Monday, December 17, 2007

It's beginning to look a lot like Christmas!

This Saturday we hosted the MCC Laos Staff Christmas Party at our house. It was great fun and started out with pre-party time for baking and decorating cookies.

The official party began with the Christmas story told in pageant form.

Here (above) are the angels talking to Mary, Jesus and Joseph. In real life, Joseph is an MCC translator and his wife and 8-month-old son complete the holy family.

The shepherds (above) trying to look afraid by the news the angels brought. In our pageant, it was the angels who were afraid!

Arthur linked the Christmas story and the coming of the wise men to the tradition of giving gifts to each other. We then proceeded to play the gift game where you pull numbers and get to chose either an open gift or a wrapped gift. This was very funny as we watched the chocolate hazelnuts, the mug set, the watermelon alarm clock (or some said it was an eggplant) and the bamboo purse get transferred from owner to owner around the room. This year the game was much shorter than past years because we “only” had 34 people playing.

Jane, Larry and Zak are at the end of their 3 year term and so we honored them by showing a slide show of their time here. It was interesting to see their work, play and (Zak’s) growth in pictures. After the show, we gave them a book and some t-shirts. Speeches were exchanged.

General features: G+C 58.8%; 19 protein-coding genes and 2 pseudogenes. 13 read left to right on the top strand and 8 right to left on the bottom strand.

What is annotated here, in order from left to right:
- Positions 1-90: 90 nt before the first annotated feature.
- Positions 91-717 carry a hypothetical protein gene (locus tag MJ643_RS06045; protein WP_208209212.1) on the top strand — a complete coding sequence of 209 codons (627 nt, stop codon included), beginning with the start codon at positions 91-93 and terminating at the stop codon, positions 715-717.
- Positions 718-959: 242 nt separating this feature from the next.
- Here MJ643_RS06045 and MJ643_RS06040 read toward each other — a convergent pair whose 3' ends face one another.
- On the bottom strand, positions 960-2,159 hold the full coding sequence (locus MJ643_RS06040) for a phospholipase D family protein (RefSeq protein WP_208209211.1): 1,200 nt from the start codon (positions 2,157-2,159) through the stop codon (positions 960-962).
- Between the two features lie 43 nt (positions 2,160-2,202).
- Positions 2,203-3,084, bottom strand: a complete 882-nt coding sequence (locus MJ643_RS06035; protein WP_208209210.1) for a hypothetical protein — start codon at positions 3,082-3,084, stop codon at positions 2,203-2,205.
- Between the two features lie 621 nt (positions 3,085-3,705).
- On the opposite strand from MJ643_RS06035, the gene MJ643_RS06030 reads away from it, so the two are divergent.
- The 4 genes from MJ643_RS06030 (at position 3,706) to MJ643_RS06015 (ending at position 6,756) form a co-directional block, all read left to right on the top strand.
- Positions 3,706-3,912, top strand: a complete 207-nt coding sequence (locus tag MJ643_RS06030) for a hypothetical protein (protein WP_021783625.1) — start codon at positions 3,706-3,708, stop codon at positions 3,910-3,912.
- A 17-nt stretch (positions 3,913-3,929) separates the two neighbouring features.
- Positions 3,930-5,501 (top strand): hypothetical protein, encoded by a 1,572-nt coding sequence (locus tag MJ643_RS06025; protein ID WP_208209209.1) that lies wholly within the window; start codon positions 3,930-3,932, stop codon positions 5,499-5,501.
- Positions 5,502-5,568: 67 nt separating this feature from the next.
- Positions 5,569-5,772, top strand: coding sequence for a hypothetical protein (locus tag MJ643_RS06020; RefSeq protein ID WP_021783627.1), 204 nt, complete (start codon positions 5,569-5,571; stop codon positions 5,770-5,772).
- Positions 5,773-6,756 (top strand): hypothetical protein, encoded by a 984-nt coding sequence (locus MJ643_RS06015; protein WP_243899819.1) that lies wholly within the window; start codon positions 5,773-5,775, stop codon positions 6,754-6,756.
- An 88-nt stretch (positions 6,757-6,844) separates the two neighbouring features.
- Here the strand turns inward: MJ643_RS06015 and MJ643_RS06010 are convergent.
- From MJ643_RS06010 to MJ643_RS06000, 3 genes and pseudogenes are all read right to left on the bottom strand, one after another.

By this time, everyone was hungry and when we announced that it was time to build your own sandwiches, the entire room offered up a sigh of pleasant surprise. Lao people eat bread, but sandwiches are not a normal food. I’m not sure but perhaps some people at the party haven’t had them since the last time we served them at a staff event over 20 months ago. We also had coleslaw, spring rolls, chips, pickles and mustard. This was followed by small oranges and, of course, cookies that everyone helped make.

The next activity of the party was to give away some household items left by Ben and Alisa who left in July. Each item was numbered and the numbers were in a bowl. Guests were able to pull and number and get that item. The transistor radio got the most attention followed by the skipping rope.

On the left is the proud owner of a “new” fish tank (complete with rocks and other accessories) and on the right, the owner of a blue rain poncho.

The last and final item on the agenda was to pick up a poinsettia from Arthur who bought 20 this year with the knowledge that next year in Canada, he probably won’t be able to afford even one!